THE mayor of Oslob, Cebu, which is starting to be called “whale shark town,” Mayor Ronald Guaren, presented to Gov. Gwen Garcia yesterday a resolution dividing earnings from tourists.

Of the earnings from the whale shark attraction, 60 percent goes to the fishermen, 10 percent to Barangay Tan-awan and 30 percent to the Municipal Government.

At first, no plankton-eating shark, locally known as butanding, showed up yesterday, to the disappointment of television and print reporters.

When Governor Garcia and her son Paolo, who were with the reporters in another boat, were about to leave the area, shouts rang out from other fishermen. A brown shark passed under the pump boat of television and print reporters, then promptly left.

“We are now preparing for the influx of tourists in this small barangay,” Garcia told reporters in Sumilon Island at noon yesterday.

Officials and some members of the media spent the night in Sumilon Island to catch sightings of the shark the next morning.


Garcia said she will meet with Oslob town and barangay officials on Monday in the Capitol to prepare for the arrival of more tourists in the area.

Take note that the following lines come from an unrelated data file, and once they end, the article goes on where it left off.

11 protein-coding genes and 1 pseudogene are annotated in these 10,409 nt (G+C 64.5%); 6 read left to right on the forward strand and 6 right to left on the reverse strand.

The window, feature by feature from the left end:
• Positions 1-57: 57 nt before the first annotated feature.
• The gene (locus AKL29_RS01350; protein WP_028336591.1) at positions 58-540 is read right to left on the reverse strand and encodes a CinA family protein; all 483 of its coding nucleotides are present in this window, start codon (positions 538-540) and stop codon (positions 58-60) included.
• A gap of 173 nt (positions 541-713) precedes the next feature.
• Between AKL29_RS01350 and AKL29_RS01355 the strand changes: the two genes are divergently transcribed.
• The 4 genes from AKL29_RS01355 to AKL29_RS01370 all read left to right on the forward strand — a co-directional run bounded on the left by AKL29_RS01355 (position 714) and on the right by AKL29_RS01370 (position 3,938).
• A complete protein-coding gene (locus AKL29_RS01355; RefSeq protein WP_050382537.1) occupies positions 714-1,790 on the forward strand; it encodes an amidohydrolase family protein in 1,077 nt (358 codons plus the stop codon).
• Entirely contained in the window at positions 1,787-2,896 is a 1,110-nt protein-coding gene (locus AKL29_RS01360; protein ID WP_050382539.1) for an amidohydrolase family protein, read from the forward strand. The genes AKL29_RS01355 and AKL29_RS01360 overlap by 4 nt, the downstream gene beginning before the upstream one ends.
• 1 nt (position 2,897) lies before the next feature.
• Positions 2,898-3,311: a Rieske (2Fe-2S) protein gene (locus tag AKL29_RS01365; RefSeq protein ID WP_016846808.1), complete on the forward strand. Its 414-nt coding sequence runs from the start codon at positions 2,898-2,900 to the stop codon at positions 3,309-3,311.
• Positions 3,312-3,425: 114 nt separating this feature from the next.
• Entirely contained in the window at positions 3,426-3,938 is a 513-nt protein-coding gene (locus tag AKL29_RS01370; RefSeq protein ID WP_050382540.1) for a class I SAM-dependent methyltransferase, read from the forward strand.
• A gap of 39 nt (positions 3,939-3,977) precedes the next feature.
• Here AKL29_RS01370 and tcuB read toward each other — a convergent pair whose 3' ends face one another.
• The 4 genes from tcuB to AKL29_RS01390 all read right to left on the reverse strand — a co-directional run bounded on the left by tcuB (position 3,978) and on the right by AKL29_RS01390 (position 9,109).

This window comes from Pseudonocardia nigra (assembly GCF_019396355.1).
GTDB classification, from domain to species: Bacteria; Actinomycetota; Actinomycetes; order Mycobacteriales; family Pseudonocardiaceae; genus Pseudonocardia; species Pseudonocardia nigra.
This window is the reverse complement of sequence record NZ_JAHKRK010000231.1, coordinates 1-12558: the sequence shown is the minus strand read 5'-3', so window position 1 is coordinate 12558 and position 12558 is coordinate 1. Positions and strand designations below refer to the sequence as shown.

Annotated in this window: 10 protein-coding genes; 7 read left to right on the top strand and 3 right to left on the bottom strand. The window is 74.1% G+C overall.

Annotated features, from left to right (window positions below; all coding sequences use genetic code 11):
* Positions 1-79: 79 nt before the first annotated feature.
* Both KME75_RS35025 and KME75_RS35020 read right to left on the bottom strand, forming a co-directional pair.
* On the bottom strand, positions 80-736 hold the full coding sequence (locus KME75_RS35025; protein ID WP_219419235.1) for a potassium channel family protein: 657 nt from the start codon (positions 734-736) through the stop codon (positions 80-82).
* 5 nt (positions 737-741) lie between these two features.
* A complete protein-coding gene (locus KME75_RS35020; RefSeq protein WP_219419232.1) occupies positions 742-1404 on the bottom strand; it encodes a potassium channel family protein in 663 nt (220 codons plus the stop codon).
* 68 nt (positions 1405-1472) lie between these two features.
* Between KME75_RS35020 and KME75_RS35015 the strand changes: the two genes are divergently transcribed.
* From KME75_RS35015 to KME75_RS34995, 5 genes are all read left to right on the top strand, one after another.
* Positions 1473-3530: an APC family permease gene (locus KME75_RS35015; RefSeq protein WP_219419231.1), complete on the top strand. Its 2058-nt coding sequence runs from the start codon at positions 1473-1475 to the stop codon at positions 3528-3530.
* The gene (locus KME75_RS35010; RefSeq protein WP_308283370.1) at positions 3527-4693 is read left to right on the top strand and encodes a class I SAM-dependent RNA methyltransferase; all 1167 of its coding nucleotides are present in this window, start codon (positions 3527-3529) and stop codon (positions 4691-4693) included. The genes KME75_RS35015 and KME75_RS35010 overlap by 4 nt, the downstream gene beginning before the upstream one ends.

“This is to protect the whale sharks, now numbering 14, the community and the fishermen,” Garcia said.

Guaren told Garcia the barangay now has a briefing area in the shores of Tan-awan to inform guests and tourists of the rules and guidelines before sailing a kilometer off to sea for butanding sightseeing.

Garcia said the fishermen’s association in the barangay regulates the operation of its members. Only six outrigger boats are allowed to operate daily.

The whale sharks in Oslob attracted the attention of local and foreign tourists. The schools of fish are said to have grown in number after tourists started hand-feeding them.